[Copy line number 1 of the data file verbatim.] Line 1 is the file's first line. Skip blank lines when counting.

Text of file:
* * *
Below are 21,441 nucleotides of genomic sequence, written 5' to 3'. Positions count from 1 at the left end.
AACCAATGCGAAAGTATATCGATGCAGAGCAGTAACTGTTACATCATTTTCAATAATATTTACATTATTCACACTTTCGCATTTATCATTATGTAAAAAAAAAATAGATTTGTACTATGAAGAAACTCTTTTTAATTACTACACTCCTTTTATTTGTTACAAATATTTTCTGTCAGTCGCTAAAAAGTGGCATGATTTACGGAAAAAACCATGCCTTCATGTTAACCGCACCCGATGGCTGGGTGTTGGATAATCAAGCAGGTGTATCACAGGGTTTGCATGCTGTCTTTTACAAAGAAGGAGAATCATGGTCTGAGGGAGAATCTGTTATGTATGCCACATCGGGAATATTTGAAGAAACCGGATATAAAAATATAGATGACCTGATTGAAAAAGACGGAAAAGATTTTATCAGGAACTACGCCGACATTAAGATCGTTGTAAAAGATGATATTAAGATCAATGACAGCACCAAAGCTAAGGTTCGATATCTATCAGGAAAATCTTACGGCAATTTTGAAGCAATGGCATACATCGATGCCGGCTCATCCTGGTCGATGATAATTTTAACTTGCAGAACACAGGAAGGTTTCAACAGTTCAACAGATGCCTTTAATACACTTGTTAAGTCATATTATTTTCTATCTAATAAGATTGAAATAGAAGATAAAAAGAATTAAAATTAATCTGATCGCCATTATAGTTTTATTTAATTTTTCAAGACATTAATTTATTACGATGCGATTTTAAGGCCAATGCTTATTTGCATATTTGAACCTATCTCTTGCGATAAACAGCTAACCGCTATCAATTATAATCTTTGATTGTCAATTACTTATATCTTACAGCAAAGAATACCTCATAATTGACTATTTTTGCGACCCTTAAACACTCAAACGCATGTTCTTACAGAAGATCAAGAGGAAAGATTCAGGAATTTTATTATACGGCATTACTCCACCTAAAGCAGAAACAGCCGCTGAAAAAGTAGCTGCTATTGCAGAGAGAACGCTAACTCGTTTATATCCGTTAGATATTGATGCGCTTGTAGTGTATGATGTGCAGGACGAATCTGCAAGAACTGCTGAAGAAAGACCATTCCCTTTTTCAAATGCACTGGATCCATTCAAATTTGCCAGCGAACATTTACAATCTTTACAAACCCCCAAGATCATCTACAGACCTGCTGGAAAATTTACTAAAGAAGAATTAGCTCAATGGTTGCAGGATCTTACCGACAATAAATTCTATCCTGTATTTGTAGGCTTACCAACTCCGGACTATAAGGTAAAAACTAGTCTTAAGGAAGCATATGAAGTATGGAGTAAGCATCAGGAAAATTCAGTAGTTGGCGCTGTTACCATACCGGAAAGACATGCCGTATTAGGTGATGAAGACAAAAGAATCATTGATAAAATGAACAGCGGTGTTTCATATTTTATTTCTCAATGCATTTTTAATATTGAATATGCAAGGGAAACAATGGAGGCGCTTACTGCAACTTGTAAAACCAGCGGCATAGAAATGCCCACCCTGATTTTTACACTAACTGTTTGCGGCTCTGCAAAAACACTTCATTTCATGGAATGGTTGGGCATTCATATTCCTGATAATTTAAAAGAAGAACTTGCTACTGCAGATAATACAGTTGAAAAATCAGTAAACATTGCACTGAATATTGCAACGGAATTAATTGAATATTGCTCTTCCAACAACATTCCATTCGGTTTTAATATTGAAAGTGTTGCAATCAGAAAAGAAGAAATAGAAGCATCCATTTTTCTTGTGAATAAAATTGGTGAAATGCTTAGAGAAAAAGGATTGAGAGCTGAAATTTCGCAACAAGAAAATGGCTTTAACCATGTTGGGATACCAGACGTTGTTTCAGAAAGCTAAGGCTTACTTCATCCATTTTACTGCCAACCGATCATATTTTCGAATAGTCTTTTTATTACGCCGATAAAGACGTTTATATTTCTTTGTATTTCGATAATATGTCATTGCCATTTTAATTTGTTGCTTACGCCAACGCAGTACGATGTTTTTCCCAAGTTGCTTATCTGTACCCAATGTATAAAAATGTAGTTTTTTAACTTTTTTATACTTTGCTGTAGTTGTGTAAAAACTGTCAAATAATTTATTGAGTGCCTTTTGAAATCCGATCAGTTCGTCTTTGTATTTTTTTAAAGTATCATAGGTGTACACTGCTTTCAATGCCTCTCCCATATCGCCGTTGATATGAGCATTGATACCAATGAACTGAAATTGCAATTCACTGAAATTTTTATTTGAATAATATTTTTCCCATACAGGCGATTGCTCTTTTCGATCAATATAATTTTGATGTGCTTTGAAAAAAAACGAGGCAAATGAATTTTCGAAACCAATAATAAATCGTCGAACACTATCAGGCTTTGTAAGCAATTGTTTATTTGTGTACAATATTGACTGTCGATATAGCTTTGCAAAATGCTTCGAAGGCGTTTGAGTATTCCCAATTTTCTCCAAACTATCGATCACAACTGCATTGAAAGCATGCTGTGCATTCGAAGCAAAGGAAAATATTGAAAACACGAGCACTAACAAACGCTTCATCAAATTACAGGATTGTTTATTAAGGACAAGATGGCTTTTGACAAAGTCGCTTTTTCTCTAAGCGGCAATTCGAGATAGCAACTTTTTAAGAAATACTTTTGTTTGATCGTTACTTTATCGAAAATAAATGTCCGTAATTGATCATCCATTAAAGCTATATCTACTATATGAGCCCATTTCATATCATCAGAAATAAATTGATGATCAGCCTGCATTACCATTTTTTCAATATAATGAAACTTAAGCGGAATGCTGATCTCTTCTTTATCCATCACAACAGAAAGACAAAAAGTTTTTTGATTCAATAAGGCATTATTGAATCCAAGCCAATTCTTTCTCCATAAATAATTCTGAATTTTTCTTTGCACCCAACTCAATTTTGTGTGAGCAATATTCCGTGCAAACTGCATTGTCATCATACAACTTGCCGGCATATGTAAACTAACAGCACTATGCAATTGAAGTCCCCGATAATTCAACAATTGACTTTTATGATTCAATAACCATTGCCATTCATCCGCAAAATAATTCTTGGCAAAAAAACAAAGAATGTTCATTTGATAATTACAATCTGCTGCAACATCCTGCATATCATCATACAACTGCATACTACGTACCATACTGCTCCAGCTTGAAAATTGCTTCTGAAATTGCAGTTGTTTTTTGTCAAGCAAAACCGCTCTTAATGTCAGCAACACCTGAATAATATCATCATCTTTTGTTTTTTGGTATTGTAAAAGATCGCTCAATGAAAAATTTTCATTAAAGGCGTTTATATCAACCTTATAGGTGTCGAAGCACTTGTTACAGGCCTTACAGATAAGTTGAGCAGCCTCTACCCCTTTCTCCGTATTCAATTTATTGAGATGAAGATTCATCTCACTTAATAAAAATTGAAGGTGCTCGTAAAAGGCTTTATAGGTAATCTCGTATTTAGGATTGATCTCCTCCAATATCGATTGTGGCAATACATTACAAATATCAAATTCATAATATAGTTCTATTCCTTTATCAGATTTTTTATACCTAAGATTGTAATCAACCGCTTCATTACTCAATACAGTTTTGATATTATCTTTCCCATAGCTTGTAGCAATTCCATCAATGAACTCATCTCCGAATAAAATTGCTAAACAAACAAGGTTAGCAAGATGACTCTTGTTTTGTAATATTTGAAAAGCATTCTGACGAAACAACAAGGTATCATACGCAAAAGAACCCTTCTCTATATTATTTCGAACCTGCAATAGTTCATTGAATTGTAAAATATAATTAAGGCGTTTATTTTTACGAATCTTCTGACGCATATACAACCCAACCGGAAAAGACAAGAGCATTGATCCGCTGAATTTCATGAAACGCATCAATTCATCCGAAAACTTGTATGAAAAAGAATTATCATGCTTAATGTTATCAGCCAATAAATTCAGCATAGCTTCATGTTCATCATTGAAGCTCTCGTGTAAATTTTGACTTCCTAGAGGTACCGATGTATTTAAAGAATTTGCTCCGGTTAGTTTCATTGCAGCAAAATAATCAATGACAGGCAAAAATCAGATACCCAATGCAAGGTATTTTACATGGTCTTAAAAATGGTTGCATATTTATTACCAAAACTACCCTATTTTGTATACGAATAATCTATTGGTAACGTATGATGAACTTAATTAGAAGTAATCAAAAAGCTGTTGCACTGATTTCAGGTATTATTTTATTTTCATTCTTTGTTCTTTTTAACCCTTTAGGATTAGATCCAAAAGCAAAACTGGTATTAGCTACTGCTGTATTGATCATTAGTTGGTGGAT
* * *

Below are 21,441 nucleotides of genomic sequence, written 5' to 3'. Positions count from 1 at the left end.